5) The original selection process and criteria for the Shek Kwu Chau site were seriously flawed – there was false and misleading information about wind direction and environmental impacts, inadequate attention to the detailed transportation costings, and insufficient consideration given to the need for transporting 1,000 tonnes per day of toxic ash from the remote Island location to landfill sites. The best reason the EPD gave for selecting SKC is that it achieves a “balanced spatial distribution” of waste processing sites. This “beggar my neighbor approach” is surely not the way Asia’s World City should be conducting its Government?
6) Why hasn’t the Environment Bureau and Government reconsidered options /alternatives to their only proposal? There are valid and credible alternative proposals for multiple smaller locations around the SAR, that would be closer to sources of waste and existing landfill sites, would represent a much lower risk of failure, would be available to be brought on-line sooner, would be smaller scale and therefore most cost effective, would provide more integrated facilities for sorting and recycling waste, would provide more employment opportunities, and could represent lower capital costs and lower overall operating costs.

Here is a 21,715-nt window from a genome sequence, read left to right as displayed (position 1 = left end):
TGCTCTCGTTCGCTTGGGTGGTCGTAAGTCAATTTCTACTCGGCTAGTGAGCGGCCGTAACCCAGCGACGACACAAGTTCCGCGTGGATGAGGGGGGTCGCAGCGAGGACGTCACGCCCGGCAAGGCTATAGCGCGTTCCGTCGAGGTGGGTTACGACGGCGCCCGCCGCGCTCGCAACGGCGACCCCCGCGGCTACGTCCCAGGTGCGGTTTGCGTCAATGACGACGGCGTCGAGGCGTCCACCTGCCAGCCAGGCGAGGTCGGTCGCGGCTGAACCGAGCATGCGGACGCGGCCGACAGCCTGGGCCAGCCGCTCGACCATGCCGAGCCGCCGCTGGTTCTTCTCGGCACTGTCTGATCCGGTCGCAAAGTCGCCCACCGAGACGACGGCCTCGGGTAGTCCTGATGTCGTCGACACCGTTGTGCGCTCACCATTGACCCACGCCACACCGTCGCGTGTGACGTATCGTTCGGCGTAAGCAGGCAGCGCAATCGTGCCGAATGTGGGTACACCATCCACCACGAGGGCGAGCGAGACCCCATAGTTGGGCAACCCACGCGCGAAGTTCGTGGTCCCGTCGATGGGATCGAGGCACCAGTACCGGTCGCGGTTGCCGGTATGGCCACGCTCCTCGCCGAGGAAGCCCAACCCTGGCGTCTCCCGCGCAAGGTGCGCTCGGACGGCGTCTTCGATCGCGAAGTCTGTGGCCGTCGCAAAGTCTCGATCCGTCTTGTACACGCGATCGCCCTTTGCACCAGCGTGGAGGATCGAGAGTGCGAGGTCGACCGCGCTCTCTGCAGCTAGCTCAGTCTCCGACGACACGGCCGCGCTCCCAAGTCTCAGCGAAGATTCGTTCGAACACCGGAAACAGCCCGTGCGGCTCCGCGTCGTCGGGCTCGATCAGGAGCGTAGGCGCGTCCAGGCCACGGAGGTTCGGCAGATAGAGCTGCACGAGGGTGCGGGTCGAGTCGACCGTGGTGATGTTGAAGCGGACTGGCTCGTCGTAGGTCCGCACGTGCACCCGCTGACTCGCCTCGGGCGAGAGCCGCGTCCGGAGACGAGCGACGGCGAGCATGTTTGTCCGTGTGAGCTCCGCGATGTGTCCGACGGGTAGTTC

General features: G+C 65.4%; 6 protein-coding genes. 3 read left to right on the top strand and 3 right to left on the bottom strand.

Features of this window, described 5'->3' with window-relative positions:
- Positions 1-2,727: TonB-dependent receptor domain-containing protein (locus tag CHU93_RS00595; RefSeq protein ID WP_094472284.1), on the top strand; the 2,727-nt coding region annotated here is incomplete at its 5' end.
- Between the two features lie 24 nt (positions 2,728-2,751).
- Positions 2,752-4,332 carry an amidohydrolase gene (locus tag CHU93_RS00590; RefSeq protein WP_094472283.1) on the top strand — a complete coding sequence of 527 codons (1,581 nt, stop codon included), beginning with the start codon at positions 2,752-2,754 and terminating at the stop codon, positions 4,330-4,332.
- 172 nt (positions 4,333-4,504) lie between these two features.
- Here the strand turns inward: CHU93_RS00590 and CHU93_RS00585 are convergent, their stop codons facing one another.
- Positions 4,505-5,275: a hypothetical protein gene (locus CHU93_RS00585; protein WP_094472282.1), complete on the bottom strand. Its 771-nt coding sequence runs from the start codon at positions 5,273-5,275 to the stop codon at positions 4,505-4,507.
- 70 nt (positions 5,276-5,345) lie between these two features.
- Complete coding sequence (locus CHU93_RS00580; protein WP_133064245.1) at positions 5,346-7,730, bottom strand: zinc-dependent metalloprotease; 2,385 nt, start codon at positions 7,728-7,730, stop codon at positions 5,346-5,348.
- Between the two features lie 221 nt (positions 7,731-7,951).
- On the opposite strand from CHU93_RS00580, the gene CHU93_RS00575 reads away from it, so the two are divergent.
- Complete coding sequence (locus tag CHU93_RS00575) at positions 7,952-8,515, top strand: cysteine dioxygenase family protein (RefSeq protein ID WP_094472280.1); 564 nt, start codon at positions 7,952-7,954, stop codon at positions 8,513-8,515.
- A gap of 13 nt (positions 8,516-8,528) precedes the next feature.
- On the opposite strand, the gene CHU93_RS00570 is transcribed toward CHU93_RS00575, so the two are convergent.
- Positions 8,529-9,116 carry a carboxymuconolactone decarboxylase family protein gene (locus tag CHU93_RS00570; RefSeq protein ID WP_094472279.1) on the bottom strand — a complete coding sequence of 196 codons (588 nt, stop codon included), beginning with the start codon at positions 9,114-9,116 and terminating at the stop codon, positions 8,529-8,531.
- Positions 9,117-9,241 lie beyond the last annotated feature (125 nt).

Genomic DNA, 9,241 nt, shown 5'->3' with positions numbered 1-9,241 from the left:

7) The Environment Bureau proposal takes insufficient account of the Hong Kong AQO. There is no doubt that moving grate incineration emits toxic elements into the atmosphere. Therefore, all of Hong Kong will be at risk of deteriorating air quality and the resulting impacts on human health. Does the Medical Department have an opinion about the impacts of the Incinerator releasing dioxins into the atmosphere? How many premature deaths are acceptable as a consequence of large scale moving-grate incineration?
8) The EPD have lied about the total tonnage of waste being recycled in Hong Kong, and they have misled us with the cost of building the Organic Waste Treatment plant where the cost has risen far out of line with construction inflation. The information in the EPD Blueprint for Waste Management therefore lacks all credibility and should not be believed. The costs will simply escalate out of control and the incinerator operation may never achieve the tonnages forecast by the EPD.
9) At the March meeting of the LEGCO Panel on Environmental Affairs, KS Wong said “there is an urgent need for action”. The Incinerator on Shek Kwu Chau will not be operational until 2022. How is this “urgent”? Smaller regional integrated plants can be brought on-line sooner and could begin
to address the problems well before 2022.
10) Hong Kong people deserve a better approach to managing the waste problem.